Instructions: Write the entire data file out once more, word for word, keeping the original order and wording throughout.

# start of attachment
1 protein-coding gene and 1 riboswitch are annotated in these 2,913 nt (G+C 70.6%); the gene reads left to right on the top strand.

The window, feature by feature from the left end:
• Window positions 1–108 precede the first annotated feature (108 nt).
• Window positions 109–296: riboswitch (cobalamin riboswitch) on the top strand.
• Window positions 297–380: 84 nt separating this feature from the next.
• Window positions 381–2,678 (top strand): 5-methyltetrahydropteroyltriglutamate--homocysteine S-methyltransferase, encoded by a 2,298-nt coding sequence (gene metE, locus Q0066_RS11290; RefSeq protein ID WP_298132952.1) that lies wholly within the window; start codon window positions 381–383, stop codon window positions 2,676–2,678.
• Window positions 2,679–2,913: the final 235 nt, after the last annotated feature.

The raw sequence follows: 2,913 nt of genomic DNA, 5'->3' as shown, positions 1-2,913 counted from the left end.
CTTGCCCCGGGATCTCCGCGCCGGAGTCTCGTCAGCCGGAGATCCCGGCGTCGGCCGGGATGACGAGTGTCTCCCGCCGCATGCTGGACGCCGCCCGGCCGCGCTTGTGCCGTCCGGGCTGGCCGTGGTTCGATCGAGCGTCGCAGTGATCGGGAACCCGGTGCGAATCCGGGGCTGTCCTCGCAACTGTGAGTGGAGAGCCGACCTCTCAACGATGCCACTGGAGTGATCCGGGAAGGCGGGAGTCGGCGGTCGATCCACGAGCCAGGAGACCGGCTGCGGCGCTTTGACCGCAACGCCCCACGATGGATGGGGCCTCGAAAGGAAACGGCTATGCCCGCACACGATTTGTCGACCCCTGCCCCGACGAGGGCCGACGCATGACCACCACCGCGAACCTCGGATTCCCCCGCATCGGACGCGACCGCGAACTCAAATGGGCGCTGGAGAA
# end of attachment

1 protein-coding gene and 1 riboswitch are annotated in these 2,913 nt (G+C 70.6%); the gene reads left to right on the top strand.

The window, feature by feature from the left end:
• Window positions 1–108 precede the first annotated feature (108 nt).
• Window positions 109–296: riboswitch (cobalamin riboswitch) on the top strand.
• Window positions 297–380: 84 nt separating this feature from the next.
• Window positions 381–2,678 (top strand): 5-methyltetrahydropteroyltriglutamate--homocysteine S-methyltransferase, encoded by a 2,298-nt coding sequence (gene metE, locus Q0066_RS11290; RefSeq protein ID WP_298132952.1) that lies wholly within the window; start codon window positions 381–383, stop codon window positions 2,676–2,678.
• Window positions 2,679–2,913: the final 235 nt, after the last annotated feature.

The raw sequence follows: 2,913 nt of genomic DNA, 5'->3' as shown, positions 1-2,913 counted from the left end.
CTTGCCCCGGGATCTCCGCGCCGGAGTCTCGTCAGCCGGAGATCCCGGCGTCGGCCGGGATGACGAGTGTCTCCCGCCGCATGCTGGACGCCGCCCGGCCGCGCTTGTGCCGTCCGGGCTGGCCGTGGTTCGATCGAGCGTCGCAGTGATCGGGAACCCGGTGCGAATCCGGGGCTGTCCTCGCAACTGTGAGTGGAGAGCCGACCTCTCAACGATGCCACTGGAGTGATCCGGGAAGGCGGGAGTCGGCGGTCGATCCACGAGCCAGGAGACCGGCTGCGGCGCTTTGACCGCAACGCCCCACGATGGATGGGGCCTCGAAAGGAAACGGCTATGCCCGCACACGATTTGTCGACCCCTGCCCCGACGAGGGCCGACGCATGACCACCACCGCGAACCTCGGATTCCCCCGCATCGGACGCGACCGCGAACTCAAATGGGCGCTGGAGAA